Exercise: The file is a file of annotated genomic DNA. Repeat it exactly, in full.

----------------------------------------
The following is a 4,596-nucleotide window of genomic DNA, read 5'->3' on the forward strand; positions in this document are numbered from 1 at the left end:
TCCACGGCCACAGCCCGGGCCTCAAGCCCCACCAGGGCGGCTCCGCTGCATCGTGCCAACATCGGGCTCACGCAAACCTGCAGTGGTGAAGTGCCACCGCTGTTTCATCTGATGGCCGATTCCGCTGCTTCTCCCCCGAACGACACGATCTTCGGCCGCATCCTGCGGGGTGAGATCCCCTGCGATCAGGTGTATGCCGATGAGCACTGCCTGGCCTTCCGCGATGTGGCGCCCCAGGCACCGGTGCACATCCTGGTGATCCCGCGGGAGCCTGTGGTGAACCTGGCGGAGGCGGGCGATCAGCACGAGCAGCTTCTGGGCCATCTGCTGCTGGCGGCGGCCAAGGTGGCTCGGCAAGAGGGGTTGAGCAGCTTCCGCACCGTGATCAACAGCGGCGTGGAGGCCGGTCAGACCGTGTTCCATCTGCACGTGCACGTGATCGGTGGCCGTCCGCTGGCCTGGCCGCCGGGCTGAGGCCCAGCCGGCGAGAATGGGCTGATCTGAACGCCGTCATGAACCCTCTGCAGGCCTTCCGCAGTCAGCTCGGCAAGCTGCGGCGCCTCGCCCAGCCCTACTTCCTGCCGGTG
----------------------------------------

The following is a 4,596-nucleotide window of genomic DNA, read 5'->3' on the forward strand; positions in this document are numbered from 1 at the left end:
TCCACGGCCACAGCCCGGGCCTCAAGCCCCACCAGGGCGGCTCCGCTGCATCGTGCCAACATCGGGCTCACGCAAACCTGCAGTGGTGAAGTGCCACCGCTGTTTCATCTGATGGCCGATTCCGCTGCTTCTCCCCCGAACGACACGATCTTCGGCCGCATCCTGCGGGGTGAGATCCCCTGCGATCAGGTGTATGCCGATGAGCACTGCCTGGCCTTCCGCGATGTGGCGCCCCAGGCACCGGTGCACATCCTGGTGATCCCGCGGGAGCCTGTGGTGAACCTGGCGGAGGCGGGCGATCAGCACGAGCAGCTTCTGGGCCATCTGCTGCTGGCGGCGGCCAAGGTGGCTCGGCAAGAGGGGTTGAGCAGCTTCCGCACCGTGATCAACAGCGGCGTGGAGGCCGGTCAGACCGTGTTCCATCTGCACGTGCACGTGATCGGTGGCCGTCCGCTGGCCTGGCCGCCGGGCTGAGGCCCAGCCGGCGAGAATGGGCTGATCTGAACGCCGTCATGAACCCTCTGCAGGCCTTCCGCAGTCAGCTCGGCAAGCTGCGGCGCCTCGCCCAGCCCTACTTCCTGCCGGTG